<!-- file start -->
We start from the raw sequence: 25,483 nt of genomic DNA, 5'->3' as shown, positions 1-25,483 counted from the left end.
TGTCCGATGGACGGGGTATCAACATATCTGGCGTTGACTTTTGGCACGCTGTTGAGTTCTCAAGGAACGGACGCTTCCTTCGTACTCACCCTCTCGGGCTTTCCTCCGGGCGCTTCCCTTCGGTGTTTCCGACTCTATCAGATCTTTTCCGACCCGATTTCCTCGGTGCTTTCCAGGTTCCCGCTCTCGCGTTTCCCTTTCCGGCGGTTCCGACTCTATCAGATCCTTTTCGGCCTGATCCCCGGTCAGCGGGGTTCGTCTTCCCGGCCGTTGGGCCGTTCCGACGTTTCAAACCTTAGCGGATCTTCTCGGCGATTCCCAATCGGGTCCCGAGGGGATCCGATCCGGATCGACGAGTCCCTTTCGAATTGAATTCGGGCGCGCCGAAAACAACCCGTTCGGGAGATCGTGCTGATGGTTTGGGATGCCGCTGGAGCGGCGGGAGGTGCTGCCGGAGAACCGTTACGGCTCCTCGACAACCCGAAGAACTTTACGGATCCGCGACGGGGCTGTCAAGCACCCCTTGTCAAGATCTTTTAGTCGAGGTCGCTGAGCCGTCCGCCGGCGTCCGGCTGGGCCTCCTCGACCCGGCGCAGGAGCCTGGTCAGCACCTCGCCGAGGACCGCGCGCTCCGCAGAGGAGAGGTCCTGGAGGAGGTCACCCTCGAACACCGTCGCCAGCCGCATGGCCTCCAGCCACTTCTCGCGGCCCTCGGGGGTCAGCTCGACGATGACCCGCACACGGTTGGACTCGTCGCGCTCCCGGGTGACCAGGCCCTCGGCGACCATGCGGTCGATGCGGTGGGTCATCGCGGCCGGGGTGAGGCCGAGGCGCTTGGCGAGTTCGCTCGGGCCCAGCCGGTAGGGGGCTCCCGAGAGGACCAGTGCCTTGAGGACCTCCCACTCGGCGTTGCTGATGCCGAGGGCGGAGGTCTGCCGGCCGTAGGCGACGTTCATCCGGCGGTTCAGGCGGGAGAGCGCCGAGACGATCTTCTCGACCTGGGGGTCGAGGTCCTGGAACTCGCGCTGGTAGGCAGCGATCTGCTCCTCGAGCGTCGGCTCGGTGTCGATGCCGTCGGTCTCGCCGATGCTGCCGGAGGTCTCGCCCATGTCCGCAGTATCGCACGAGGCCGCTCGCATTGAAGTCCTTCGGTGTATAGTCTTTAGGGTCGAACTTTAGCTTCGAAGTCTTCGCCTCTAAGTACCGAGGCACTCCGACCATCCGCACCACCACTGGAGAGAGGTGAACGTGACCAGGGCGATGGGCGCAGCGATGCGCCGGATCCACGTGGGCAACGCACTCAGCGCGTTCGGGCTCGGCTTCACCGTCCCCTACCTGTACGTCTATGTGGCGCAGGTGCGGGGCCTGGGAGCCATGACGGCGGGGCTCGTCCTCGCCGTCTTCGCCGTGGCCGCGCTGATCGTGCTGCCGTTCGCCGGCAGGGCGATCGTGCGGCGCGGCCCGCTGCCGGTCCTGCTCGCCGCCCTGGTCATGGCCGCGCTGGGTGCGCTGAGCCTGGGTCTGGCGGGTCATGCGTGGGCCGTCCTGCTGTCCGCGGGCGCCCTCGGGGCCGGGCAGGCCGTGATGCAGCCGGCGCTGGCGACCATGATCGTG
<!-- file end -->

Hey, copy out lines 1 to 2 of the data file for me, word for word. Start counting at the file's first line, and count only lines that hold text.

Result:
We start from the raw sequence: 25,483 nt of genomic DNA, 5'->3' as shown, positions 1-25,483 counted from the left end.
TGTCCGATGGACGGGGTATCAACATATCTGGCGTTGACTTTTGGCACGCTGTTGAGTTCTCAAGGAACGGACGCTTCCTTCGTACTCACCCTCTCGGGCTTTCCTCCGGGCGCTTCCCTTCGGTGTTTCCGACTCTATCAGATCTTTTCCGACCCGATTTCCTCGGTGCTTTCCAGGTTCCCGCTCTCGCGTTTCCCTTTCCGGCGGTTCCGACTCTATCAGATCCTTTTCGGCCTGATCCCCGGTCAGCGGGGTTCGTCTTCCCGGCCGTTGGGCCGTTCCGACGTTTCAAACCTTAGCGGATCTTCTCGGCGATTCCCAATCGGGTCCCGAGGGGATCCGATCCGGATCGACGAGTCCCTTTCGAATTGAATTCGGGCGCGCCGAAAACAACCCGTTCGGGAGATCGTGCTGATGGTTTGGGATGCCGCTGGAGCGGCGGGAGGTGCTGCCGGAGAACCGTTACGGCTCCTCGACAACCCGAAGAACTTTACGGATCCGCGACGGGGCTGTCAAGCACCCCTTGTCAAGATCTTTTAGTCGAGGTCGCTGAGCCGTCCGCCGGCGTCCGGCTGGGCCTCCTCGACCCGGCGCAGGAGCCTGGTCAGCACCTCGCCGAGGACCGCGCGCTCCGCAGAGGAGAGGTCCTGGAGGAGGTCACCCTCGAACACCGTCGCCAGCCGCATGGCCTCCAGCCACTTCTCGCGGCCCTCGGGGGTCAGCTCGACGATGACCCGCACACGGTTGGACTCGTCGCGCTCCCGGGTGACCAGGCCCTCGGCGACCATGCGGTCGATGCGGTGGGTCATCGCGGCCGGGGTGAGGCCGAGGCGCTTGGCGAGTTCGCTCGGGCCCAGCCGGTAGGGGGCTCCCGAGAGGACCAGTGCCTTGAGGACCTCCCACTCGGCGTTGCTGATGCCGAGGGCGGAGGTCTGCCGGCCGTAGGCGACGTTCATCCGGCGGTTCAGGCGGGAGAGCGCCGAGACGATCTTCTCGACCTGGGGGTCGAGGTCCTGGAACTCGCGCTGGTAGGCAGCGATCTGCTCCTCGAGCGTCGGCTCGGTGTCGATGCCGTCGGTCTCGCCGATGCTGCCGGAGGTCTCGCCCATGTCCGCAGTATCGCACGAGGCCGCTCGCATTGAAGTCCTTCGGTGTATAGTCTTTAGGGTCGAACTTTAGCTTCGAAGTCTTCGCCTCTAAGTACCGAGGCACTCCGACCATCCGCACCACCACTGGAGAGAGGTGAACGTGACCAGGGCGATGGGCGCAGCGATGCGCCGGATCCACGTGGGCAACGCACTCAGCGCGTTCGGGCTCGGCTTCACCGTCCCCTACCTGTACGTCTATGTGGCGCAGGTGCGGGGCCTGGGAGCCATGACGGCGGGGCTCGTCCTCGCCGTCTTCGCCGTGGCCGCGCTGATCGTGCTGCCGTTCGCCGGCAGGGCGATCGTGCGGCGCGGCCCGCTGCCGGTCCTGCTCGCCGCCCTGGTCATGGCCGCGCTGGGTGCGCTGAGCCTGGGTCTGGCGGGTCATGCGTGGGCCGTCCTGCTGTCCGCGGGCGCCCTCGGGGCCGGGCAGGCCGTGATGCAGCCGGCGCTGGCGACCATGATCGTG